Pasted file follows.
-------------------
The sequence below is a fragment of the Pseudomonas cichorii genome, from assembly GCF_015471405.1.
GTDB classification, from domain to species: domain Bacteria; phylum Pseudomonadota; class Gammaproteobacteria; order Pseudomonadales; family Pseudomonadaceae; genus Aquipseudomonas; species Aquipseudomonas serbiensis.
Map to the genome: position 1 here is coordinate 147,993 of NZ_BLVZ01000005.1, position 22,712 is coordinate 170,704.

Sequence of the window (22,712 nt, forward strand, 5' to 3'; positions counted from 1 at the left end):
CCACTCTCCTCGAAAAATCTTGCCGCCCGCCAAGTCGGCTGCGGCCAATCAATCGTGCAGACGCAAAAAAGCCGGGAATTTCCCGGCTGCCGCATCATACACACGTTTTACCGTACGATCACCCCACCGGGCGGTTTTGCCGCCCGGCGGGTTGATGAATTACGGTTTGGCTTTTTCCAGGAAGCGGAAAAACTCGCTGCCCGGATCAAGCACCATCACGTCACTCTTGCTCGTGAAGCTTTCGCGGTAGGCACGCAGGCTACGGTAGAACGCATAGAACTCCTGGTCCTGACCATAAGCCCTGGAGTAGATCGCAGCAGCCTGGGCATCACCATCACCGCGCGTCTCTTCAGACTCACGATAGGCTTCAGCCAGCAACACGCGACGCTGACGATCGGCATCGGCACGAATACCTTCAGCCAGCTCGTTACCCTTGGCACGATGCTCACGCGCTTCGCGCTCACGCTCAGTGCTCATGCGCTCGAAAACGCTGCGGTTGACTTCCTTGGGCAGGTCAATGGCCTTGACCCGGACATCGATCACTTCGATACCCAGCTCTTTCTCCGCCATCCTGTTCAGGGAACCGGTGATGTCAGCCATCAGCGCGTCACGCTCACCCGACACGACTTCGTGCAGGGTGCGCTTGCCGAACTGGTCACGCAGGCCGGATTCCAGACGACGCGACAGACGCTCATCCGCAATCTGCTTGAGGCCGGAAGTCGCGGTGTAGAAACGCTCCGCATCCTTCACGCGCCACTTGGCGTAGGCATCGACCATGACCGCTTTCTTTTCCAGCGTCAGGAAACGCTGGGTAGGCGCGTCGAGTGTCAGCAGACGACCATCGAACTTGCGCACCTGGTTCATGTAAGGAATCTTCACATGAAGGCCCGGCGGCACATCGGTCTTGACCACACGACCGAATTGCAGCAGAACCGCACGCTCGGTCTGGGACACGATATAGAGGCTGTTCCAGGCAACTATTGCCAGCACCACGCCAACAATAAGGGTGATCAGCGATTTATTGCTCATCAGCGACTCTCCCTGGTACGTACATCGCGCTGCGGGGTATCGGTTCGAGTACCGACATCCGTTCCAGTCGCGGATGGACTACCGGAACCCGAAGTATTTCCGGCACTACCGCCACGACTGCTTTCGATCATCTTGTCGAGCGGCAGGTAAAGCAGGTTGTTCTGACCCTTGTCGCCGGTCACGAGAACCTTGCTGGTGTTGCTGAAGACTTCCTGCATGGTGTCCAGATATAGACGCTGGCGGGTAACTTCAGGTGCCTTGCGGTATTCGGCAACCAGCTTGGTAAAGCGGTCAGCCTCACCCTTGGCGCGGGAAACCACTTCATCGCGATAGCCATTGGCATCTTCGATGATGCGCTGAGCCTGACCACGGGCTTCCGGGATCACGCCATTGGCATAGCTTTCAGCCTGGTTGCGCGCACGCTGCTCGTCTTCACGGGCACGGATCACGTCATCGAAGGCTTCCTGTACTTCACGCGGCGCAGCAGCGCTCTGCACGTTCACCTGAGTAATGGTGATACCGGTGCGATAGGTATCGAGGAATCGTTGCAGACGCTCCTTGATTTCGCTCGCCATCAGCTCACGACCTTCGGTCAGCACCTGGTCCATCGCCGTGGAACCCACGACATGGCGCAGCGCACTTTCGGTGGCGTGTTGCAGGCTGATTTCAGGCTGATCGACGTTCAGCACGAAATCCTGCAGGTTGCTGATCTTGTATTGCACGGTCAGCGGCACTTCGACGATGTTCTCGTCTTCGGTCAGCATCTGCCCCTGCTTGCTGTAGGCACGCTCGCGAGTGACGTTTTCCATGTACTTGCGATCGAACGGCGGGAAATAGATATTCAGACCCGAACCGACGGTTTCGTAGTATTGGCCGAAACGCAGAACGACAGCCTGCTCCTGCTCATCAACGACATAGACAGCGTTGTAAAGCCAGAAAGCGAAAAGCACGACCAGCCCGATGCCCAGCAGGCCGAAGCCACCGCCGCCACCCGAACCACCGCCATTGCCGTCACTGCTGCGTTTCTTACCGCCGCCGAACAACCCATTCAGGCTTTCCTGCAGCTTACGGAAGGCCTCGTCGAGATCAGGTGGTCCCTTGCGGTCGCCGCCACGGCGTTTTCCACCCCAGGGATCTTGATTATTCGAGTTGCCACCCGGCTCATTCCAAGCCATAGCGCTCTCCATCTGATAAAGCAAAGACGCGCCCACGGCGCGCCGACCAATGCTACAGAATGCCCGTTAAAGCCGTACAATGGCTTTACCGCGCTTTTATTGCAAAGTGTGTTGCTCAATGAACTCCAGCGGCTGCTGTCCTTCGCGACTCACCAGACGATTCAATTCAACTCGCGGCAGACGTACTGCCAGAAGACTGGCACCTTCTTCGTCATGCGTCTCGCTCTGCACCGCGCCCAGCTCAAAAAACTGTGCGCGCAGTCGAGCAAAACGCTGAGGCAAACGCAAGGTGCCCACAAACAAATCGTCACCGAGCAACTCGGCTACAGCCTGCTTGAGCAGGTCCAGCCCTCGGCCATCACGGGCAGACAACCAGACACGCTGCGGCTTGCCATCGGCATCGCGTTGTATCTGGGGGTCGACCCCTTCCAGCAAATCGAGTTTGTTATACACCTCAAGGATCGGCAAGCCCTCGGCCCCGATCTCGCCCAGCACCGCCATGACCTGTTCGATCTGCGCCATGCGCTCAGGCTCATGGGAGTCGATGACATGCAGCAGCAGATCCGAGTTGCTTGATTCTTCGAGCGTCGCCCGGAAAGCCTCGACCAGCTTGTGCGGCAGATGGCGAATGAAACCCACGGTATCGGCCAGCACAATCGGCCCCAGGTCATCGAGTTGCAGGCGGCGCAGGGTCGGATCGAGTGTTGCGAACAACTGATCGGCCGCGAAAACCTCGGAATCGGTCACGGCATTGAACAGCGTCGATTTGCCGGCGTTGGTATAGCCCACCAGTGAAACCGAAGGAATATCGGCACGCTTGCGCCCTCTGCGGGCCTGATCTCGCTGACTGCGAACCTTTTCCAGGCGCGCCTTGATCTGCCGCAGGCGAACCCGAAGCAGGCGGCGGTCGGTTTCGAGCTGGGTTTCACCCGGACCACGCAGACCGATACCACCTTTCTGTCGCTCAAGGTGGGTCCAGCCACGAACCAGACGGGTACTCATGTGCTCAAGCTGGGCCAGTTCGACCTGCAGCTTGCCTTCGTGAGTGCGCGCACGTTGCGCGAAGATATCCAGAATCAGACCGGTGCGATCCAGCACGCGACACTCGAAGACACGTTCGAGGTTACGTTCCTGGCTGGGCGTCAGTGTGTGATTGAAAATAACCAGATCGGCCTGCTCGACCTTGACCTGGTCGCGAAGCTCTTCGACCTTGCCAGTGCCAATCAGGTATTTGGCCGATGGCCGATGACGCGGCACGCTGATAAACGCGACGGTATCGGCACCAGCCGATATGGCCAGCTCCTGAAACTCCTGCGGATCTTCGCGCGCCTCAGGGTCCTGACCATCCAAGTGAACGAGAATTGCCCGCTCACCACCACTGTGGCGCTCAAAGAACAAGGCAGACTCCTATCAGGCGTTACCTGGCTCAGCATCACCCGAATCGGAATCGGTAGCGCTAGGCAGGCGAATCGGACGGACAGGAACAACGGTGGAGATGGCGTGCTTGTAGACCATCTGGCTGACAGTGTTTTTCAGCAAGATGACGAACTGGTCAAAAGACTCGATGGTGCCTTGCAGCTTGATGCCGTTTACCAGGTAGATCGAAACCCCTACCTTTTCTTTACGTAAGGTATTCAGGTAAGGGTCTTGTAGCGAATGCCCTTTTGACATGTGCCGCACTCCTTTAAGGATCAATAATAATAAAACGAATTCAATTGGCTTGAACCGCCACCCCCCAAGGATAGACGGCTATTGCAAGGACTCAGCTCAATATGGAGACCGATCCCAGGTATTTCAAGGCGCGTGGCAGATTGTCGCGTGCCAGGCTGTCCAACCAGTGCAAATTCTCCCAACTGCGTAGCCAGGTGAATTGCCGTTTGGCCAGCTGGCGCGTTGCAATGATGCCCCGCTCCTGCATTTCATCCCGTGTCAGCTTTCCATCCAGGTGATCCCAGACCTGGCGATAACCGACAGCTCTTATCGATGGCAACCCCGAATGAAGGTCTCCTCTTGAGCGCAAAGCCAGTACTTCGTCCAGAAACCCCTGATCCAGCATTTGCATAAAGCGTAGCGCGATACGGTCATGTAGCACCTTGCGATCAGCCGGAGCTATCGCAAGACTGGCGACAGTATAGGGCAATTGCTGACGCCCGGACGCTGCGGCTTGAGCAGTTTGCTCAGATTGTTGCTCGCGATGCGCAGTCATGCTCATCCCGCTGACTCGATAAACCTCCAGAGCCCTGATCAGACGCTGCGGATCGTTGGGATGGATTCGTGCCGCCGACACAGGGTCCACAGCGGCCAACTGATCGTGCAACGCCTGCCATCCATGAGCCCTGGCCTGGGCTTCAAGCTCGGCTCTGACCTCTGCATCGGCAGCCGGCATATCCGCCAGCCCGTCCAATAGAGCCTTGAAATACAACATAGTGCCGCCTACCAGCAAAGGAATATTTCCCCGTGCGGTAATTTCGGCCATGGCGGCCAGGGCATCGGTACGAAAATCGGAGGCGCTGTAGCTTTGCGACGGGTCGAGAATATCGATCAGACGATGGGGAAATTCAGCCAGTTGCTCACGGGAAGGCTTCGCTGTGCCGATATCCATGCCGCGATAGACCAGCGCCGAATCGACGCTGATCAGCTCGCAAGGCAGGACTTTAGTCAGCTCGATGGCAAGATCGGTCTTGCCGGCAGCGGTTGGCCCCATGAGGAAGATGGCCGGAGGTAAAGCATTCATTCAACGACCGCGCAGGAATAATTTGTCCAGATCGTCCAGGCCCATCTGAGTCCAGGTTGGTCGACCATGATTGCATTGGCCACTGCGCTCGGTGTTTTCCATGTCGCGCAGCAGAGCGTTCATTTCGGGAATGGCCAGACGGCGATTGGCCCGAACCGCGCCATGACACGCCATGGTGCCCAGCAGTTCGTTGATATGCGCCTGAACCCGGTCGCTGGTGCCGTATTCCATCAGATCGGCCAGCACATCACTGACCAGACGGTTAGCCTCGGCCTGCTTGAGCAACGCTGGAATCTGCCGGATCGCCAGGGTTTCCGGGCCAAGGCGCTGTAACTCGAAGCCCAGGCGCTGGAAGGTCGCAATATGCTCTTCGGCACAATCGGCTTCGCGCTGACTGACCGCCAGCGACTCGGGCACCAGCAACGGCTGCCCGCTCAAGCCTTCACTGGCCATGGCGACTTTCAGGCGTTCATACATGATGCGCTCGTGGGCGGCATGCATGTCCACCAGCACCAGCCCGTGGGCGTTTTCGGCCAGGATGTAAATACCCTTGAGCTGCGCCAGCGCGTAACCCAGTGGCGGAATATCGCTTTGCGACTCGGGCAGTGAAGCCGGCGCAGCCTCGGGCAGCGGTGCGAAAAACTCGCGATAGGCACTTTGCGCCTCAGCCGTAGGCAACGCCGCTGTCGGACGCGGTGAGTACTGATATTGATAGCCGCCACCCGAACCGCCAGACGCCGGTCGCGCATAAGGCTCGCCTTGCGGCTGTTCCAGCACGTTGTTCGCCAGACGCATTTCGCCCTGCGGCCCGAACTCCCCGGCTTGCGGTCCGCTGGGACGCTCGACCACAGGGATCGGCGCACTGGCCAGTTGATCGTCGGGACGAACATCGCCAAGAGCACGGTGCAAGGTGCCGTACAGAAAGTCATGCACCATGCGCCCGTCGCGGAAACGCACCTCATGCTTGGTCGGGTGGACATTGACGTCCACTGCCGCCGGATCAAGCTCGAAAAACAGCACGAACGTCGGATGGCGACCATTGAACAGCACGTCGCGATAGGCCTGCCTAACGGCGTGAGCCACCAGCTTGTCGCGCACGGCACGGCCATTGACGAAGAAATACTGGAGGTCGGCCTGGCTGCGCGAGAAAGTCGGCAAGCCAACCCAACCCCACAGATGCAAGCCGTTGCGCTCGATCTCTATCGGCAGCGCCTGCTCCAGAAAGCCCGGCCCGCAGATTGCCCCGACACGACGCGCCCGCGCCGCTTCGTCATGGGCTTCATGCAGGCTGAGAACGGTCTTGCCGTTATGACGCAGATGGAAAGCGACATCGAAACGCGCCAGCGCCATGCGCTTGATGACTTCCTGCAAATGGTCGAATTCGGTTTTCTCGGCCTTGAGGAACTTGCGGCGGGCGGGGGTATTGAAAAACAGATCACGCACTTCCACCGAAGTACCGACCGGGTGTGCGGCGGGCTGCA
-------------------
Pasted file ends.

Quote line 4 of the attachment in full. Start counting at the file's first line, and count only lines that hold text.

Sequence of the window (22,712 nt, forward strand, 5' to 3'; positions counted from 1 at the left end):